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Introduction to Searching for People
For several months in 1997, I was allowed to work as an un-paid volunteer moderator for a forum called "the Internet Village Elders" that operates on The Internet Sleuth . The charter for the elders' forum was to offer an opportunity for seasoned information miners and other volunteers to post biographies and correspond with one another, concerning the process of searching the Internet for information.
Each of the "elders" made an effort to spend time answering inquiries in a related Forum called "Finding Information". There is still a service on the Sleuth that provides personal assistance to people who are learning how to find information -- or who need a specific reference and don't quite know how to go about locating what they need. The format is a bulletin board. The style is very informal. The reviewers try to provide polite answers for any question from anyone about finding anything in the Net. They also respond to private email inquiries. It's a challenging charter. Some good people have participated.
Of the questions that come up in the Research Forums at the Sleuth, the most common has concerned finding people on the Internet or off line: "How do I search for somebody using a Social Security number?" This article responds to such inquiries and provides resources.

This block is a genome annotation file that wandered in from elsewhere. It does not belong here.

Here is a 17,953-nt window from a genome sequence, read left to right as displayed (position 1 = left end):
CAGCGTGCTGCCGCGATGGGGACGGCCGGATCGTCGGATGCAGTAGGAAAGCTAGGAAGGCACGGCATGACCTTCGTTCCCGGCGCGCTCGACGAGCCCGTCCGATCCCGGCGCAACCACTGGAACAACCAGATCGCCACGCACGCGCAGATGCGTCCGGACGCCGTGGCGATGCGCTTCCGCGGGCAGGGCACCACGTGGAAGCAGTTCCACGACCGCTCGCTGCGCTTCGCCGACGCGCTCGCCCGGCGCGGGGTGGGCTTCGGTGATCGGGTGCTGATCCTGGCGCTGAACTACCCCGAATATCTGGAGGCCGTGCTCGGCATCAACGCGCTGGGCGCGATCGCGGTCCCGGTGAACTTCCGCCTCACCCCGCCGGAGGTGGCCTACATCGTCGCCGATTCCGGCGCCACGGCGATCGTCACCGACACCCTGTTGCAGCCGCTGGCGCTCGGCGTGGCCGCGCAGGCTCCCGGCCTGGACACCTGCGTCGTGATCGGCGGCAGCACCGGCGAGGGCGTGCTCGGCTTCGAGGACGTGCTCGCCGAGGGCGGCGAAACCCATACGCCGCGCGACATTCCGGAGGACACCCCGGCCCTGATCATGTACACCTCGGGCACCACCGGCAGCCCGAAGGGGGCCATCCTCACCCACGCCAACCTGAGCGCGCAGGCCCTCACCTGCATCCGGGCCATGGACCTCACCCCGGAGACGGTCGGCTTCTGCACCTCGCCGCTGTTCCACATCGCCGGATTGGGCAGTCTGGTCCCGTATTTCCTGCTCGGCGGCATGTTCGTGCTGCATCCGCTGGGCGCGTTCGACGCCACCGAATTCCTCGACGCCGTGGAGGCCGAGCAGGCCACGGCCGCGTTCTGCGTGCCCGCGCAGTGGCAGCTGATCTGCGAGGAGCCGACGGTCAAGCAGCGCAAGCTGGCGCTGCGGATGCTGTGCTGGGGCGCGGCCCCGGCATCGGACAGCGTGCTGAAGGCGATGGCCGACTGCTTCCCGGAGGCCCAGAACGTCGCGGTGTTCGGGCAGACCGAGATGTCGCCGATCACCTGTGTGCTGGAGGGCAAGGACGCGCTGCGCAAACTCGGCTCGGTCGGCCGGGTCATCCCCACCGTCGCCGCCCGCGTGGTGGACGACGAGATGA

"On the Net, you can't do a social security number search directly or for free. However, there are other free ways to locate many people. You can also gain access to relatively low cost search services through the Net."
This article is intended to tell you how to find people without going broke. As you read, please keep three disclaimers in mind:
There are good reasons to find another person, but sometimes it's not a good idea to indulge your curiosity. The balance between "my" individual right to personal privacy and "your" right as an injured party to locate a wrong doer is not always obvious. A lot depends on which end of the stick you're holding. The same is true if you want to find somebody you care about. Sometimes they don't want to be found. We must recognize that the compelling desire to find a person can be taken to extremes that become obsessional or dangerous. My purpose here is not to promote stalking. If you think you are being stalked, I'll do my darndest to help you put the offender in jail.
From such concerns, I find that I cannot simply "give you the answers" for becoming your own Private Investigator. I must also suggest that you examine your motivations as a reader. This process will require some of your valuable time. I urge you to think carefully about your objectives before you invade the privacy of another person. This isn't something you should do casually. Finding somebody can get you into legal trouble if you go about it wrong. It can cause you emotional trouble as well.
Go to "How Easy is it to Find Someone?"
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